Mercaris - Kellee James
Kellee James is taking on the market side of the organic produce challenge. Even when there is consumer demand for organic fruits and vegetables, there is not always the market infrastructure in place to fill that demand easily and consistently, or a way to compare prices of organic food vs. traditionally grown crops. Mercaris' Organic vs. Conventional report does that.
Mercaris provides information on market prices, current supply, and projected demand for organic and non-GMO commodities. The company's trading platform allows buyers and sellers to meet online and trade physical commodities. This information is useful to everyone in the food supply chain from farmers to consumer food companies. Mercaris offers a tiered subscription service for farmers, mills, and researchers starting at $36/month and going up to $404/month.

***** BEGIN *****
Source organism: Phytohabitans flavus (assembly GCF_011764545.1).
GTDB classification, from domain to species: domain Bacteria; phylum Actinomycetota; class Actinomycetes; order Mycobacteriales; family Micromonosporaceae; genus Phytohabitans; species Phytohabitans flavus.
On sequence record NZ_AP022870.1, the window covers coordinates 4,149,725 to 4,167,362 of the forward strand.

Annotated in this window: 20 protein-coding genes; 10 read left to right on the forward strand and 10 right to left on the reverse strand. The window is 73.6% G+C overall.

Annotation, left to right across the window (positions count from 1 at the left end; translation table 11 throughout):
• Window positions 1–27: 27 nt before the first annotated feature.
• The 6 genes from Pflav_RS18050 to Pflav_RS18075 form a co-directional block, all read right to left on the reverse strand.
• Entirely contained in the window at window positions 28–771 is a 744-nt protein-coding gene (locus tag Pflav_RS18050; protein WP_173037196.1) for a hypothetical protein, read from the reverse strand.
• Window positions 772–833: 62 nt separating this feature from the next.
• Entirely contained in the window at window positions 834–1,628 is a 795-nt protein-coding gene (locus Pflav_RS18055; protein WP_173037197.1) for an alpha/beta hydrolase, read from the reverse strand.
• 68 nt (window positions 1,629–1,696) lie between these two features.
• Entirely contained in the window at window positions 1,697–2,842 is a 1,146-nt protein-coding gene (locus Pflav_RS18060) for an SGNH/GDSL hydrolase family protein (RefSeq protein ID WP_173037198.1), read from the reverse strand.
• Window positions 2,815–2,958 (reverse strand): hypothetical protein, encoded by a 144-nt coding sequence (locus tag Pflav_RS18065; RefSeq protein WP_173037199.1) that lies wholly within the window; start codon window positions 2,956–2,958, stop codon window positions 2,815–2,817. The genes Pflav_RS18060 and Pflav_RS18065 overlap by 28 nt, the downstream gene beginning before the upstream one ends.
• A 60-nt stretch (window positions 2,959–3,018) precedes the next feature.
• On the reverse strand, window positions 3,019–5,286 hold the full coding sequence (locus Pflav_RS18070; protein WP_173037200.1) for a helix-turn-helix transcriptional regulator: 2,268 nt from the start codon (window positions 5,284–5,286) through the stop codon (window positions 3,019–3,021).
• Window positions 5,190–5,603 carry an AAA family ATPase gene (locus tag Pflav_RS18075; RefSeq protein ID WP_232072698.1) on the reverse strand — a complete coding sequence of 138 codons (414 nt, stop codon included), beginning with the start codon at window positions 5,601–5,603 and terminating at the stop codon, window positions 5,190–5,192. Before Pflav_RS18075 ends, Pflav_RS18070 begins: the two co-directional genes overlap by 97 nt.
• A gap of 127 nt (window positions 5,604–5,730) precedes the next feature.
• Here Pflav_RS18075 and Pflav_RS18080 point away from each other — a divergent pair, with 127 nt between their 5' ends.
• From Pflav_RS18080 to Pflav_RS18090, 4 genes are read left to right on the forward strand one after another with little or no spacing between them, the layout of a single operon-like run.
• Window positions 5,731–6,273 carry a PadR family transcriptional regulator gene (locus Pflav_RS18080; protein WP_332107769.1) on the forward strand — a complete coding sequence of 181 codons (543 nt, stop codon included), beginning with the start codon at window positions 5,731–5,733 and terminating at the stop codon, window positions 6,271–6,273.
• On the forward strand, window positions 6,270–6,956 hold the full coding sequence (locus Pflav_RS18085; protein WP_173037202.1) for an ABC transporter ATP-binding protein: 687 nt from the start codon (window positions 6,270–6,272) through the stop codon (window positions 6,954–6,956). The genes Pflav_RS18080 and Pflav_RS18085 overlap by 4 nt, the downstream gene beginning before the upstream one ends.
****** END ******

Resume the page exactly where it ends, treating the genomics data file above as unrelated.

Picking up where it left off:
Air Protein - Lisa Dyson
Now that Beyond Meat and Impossible Foods have proved that there is a market for fake meat, get ready for Air Protein. Lisa Dyson's company uses a process similar to fermentation to transform elements found in air into protein that is similar to animal protein.
The technology is based on work NASA did in the '60s to create life-support systems for astronauts. The key to the "food from air" idea is hydrogenotrophs. This microbe can convert carbon dioxide into food, just like plants do.
Air Protein claims its process requires 10,000 times less land and 2,000 times less water than soy bean production. An engineered food supply isn't influenced by weather or seasons--another potential advantage. The meat industry accounts for about 20% of greenhouse gases and uses about a third of all the land in the world. Replacing even part of that system with more advanced agricultural practices would be a significant advance.